‘Dead woman’ wants her Sassa grant

‘Dead woman’ Nonhlanhla Makhathini has found herself in a nightmare as she battles to prove her existence to the state.

The Witness reports that the fact that she has been registered as deceased for over two years has not only caused her immense emotional distress but has also put her in a dire financial situation.

Makhathini’s experience is a clear example of the frustrations and challenges that many South Africans face when dealing with government departments.

It’s a story of red tape, delays, and the lack of urgency in resolving critical issues that impact people’s lives.

The situation has left Makhathini feeling hopeless and desperate.

“I don’t know how I got home on the day I found out. I have never been so shocked in my entire life. I walked from Home Affairs to the taxi rank. I don’t remember how or when I got to the taxi rank.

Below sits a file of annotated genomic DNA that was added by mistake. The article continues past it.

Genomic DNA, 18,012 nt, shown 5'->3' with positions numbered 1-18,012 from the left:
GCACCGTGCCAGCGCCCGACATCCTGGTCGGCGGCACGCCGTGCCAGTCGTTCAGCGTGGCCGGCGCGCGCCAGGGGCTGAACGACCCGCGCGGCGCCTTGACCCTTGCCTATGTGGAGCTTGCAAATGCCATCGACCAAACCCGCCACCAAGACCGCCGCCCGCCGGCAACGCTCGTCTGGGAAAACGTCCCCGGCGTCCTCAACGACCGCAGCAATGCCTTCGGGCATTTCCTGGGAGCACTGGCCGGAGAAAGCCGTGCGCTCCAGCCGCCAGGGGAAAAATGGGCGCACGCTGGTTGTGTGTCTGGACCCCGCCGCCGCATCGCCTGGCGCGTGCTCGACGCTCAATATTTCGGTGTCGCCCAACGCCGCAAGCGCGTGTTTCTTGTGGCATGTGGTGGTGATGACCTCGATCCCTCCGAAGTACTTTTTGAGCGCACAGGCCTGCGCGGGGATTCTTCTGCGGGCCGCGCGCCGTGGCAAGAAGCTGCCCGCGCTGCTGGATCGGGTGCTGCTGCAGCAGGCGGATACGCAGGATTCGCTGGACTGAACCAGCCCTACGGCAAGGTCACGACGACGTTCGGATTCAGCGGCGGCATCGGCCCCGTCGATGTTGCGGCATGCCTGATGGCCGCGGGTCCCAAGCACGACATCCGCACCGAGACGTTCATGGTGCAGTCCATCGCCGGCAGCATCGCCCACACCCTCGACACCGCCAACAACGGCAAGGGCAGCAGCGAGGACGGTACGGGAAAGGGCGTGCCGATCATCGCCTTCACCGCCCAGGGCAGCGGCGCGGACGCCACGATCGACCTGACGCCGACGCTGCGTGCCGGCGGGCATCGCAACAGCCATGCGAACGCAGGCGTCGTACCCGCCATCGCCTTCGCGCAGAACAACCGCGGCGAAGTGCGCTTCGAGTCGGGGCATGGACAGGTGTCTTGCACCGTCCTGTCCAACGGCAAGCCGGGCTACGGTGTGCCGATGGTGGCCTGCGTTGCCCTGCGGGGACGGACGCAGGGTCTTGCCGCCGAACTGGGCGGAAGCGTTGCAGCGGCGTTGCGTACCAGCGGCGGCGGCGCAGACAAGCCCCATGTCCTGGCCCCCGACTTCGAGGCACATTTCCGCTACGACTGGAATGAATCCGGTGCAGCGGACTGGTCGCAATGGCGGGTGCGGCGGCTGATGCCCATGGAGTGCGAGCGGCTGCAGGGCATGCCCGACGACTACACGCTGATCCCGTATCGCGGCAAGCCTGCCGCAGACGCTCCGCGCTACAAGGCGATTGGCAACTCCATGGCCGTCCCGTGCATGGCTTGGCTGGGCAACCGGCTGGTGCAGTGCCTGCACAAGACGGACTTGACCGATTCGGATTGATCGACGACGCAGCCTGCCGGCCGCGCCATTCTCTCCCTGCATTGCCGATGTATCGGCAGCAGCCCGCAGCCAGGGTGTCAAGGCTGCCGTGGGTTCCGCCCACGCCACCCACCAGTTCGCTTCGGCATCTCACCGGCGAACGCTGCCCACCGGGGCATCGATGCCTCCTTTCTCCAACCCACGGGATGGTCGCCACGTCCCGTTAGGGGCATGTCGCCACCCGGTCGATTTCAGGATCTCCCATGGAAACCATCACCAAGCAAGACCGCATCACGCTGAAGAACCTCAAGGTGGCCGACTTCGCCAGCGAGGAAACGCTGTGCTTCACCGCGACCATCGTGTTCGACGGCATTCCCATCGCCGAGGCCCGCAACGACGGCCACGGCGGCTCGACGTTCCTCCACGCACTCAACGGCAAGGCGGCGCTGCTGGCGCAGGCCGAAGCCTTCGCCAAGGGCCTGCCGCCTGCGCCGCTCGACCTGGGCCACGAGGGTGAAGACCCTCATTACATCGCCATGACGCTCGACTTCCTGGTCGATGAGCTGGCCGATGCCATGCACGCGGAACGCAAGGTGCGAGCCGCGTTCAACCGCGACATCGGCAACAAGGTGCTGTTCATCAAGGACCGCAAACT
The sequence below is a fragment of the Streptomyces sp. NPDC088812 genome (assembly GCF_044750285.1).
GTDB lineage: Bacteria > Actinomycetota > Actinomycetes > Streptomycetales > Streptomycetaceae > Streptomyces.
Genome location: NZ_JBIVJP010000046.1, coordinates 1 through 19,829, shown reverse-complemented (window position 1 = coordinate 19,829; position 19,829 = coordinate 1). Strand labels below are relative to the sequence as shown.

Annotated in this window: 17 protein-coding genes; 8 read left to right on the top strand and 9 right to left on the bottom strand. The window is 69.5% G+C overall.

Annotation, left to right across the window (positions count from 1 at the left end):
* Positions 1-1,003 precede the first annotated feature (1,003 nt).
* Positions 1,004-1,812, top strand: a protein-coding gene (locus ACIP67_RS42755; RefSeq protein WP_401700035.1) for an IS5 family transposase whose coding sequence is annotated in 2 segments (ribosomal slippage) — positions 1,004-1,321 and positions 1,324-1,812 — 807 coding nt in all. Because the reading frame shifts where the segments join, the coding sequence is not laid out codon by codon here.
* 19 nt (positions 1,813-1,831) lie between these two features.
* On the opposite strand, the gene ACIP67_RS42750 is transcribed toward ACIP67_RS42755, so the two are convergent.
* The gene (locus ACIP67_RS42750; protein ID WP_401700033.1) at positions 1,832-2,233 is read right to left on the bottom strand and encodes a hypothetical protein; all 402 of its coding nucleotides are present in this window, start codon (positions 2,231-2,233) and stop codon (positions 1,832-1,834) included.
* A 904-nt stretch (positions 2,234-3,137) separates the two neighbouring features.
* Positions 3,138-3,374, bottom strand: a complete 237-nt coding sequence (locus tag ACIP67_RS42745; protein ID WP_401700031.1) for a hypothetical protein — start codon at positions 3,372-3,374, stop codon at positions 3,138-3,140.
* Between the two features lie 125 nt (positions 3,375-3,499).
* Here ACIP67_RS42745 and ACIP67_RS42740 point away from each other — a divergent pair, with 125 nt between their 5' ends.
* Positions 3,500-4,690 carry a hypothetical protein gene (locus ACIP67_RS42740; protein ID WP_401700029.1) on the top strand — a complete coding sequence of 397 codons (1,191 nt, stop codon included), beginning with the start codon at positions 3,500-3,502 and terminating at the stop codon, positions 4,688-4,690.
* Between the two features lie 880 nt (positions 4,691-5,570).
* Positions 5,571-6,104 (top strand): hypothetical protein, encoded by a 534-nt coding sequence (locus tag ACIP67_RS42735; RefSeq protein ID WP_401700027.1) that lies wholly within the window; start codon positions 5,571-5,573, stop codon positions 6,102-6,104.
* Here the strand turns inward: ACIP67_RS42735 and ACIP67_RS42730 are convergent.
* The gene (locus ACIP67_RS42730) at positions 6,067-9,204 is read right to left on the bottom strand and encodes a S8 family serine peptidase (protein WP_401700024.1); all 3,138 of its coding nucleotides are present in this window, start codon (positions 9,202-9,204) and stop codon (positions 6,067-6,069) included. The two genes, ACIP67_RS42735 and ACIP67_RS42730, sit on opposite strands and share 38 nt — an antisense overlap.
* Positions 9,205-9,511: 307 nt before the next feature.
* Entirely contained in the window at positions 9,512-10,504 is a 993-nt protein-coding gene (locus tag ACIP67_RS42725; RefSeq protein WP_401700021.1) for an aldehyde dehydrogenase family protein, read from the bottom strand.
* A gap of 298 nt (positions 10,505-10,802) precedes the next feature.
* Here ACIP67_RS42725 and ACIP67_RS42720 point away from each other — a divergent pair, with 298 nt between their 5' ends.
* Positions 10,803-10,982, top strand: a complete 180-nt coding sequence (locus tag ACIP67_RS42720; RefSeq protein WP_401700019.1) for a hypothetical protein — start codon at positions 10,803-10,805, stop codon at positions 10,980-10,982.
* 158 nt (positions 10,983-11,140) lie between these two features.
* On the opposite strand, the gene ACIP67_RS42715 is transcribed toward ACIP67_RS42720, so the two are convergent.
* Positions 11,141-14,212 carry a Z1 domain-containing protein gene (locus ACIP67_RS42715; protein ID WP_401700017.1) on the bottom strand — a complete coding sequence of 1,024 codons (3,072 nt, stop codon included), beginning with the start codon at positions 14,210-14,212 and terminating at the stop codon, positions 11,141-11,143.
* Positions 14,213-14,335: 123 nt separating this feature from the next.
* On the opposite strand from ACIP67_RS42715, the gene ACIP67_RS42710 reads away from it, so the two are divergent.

“I was already struggling to make ends meet and I was hoping that getting this pension would help relieve me from the financial strains that me and my family are facing, but to this day I have not received any assistance,” said Makhathini.

She had been looking forward to receiving her old-age grant as a means to alleviate the financial struggles she and her family are facing.

However, she has been met with disappointment and endless obstacles in her pursuit of what is rightfully hers.

What is particularly concerning is the seemingly never-ending process that Makhathini has had to endure in her efforts to rectify the situation.

Despite providing the necessary documentation and cooperating with the authorities, she has been met with further delays and setbacks.

The Department of Home Affairs’ response to Makhathini’s case is also troubling.

While she has been assured that her matter is being investigated, the lack of progress and concrete solutions is deeply concerning.

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